Vision For Life - 2013 Annual Report


Prevent Blinndess America 2013 Annual Report

Download the 2013 Annual Report

A Message from the CEO & Board Chair

Since our founding in 1908, Prevent Blindness America (PBA) has stayed focused on its mission of preventing blindness and preserving sight. sight. This goal remains a pressing public health challenge as our population shifts demographically, grows and ages. This year, Prevent Blindness America continued with your help to expand its reach in support of vision care for Americans of all ages so that more people than ever before can enjoy a lifetime of healthy sight.

Founded by PBA in 2009, the National Center for Children’s Vision and Eye Health continued its efforts in partnership with the Maternal and Child Health Bureau to promote and ensure a comprehensive continuum of eye health and vision care for young children, including of course the continuing development of protocols for effective children’s vision screening. Prevent Blindness affiliates around the country identified children with potential vision problems through more than 2.1 million PBA-certified vision screenings, referring more than a quarter million children to eye doctors for professional care. In partnership with VSP, PBA distributed need-based Sight for Students vouchers to pay for the eye exams and glasses of thousands of children.

In the coming year, PBA and the National Center will continue our innovative approach to improving children’s eye health. In partnership with the National Head Start Association, the American Association for Pediatric Ophthalmology and Strabismus, The American Academy of Optometry, the Good-Lite Company and School Health Corporation, the “Year of Children’s Vision” was conceived to provide national guidance to staff of Head Start and other early childhood programs to standardize approaches to vision screening, improve follow-up for eye care for children who do not pass vision screening, provide family-friendly educational information, and consult with the nation’s leading pediatric eye care providers to ensure best practices for children’s eye health.

As baby boomers age, a majority of individuals in the United States diagnosed with age-related eye disease such as glaucoma, age-related macular degeneration and diabetic retinopathy, will be women. To help educate women of all ages about the need to take care of their eyes while still young and as they grow older, PBA launched the “See Jane See” campaign at Other educational campaigns include “Live Right, Save Sight”, an initiative to raise awareness for healthy living and the impact of diabetes on eye health and vision.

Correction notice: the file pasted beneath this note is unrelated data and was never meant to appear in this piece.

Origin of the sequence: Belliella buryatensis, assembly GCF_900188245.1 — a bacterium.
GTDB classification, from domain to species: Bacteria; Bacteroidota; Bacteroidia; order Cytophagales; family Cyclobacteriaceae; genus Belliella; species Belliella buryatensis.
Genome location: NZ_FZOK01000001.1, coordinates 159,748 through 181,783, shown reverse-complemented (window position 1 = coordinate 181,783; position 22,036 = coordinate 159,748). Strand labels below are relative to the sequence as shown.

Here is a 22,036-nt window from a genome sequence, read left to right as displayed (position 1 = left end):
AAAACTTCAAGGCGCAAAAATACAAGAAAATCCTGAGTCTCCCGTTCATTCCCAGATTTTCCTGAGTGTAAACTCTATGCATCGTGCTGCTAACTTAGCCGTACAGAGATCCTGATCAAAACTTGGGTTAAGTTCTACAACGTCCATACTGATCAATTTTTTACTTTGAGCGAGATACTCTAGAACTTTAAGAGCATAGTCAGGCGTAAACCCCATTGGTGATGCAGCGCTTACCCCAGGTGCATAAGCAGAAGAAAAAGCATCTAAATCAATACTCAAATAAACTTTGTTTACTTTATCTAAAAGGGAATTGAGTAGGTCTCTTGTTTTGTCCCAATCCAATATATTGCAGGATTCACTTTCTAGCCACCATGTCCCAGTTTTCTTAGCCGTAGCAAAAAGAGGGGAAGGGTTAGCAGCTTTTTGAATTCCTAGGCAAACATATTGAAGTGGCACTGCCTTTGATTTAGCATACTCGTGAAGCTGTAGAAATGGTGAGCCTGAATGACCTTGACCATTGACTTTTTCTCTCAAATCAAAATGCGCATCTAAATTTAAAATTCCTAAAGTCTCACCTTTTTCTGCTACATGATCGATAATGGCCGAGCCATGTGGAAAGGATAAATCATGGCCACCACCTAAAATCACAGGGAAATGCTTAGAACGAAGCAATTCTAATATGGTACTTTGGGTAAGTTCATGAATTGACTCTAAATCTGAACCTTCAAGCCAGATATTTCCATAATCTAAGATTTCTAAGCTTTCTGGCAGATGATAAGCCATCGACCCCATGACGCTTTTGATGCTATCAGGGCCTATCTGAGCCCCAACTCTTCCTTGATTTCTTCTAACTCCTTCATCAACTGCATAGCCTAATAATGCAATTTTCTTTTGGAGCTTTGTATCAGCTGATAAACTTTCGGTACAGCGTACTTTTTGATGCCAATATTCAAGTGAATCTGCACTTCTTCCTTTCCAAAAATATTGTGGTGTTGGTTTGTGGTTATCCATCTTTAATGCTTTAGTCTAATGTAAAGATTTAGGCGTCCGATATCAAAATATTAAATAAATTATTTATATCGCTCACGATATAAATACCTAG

In 2012, Prevent Blindness America launched the Focus on Eye Health National Summit with the publication of its Vision Problems in the U.S. report on the prevalence of age-related eye disease in the United States. The summit was established to elevate the national dialogue around vision and significant public health issues, such as surveillance, access, prevention messaging, service integration, and program development and replication. In June, 2013, the summit convened again in Washington in conjunction with the publication of the new PBA Economic Cost of Vision Problems report, showing direct and indirect costs of vision problems in the U.S. totaling $139 billion annually. We’re excited about next year’s Focus on Eye Health Summit on June 18 as we continue to promote eye and vision public policy collaboration among health care professionals, public health experts, allied health non profit organizations, and industry.

Prevent Blindness America advocacy efforts moved forward this year despite turmoil in Washington over our national health care and funding for Federal programs On June 19th, advocates joined PBA in Washington for “Eyes on Capitol Hill” to make their voices heard about the importance of federal investment in protecting healthy vision. Our “Eyes on America!” event also allowed people from around the country to participate in vision advocacy. In 2014 and beyond, PBA will work closely with partner organizations and lawmakers to make sure that critical programs for eye and vision health remain a funding priority.

Despite these efforts, vision loss and low vision continue to impact more Americans as we grow older and live longer. This year, PBA introduced a new online educational resource, “Living Well with Low Vision” at Edited by patient advocate Dan Roberts, this blog and user-friendly resource is dedicated first and foremost to sharing hope and information with individuals and their caregivers about maintaining quality of life despite irreversible vision loss.

You made all the difference in the world for the success of these programs and initiatives. The generous donations of individuals, the dedicated support of corporations and foundations, and the tireless work of our affiliates and their many volunteers make a lifetime of vision possible for more Americans than ever before. Thank you.


Hugh R. Parry
President & Chief Executive Officer
James E. Anderson
Chair, Board of Directors


2012 Annual Report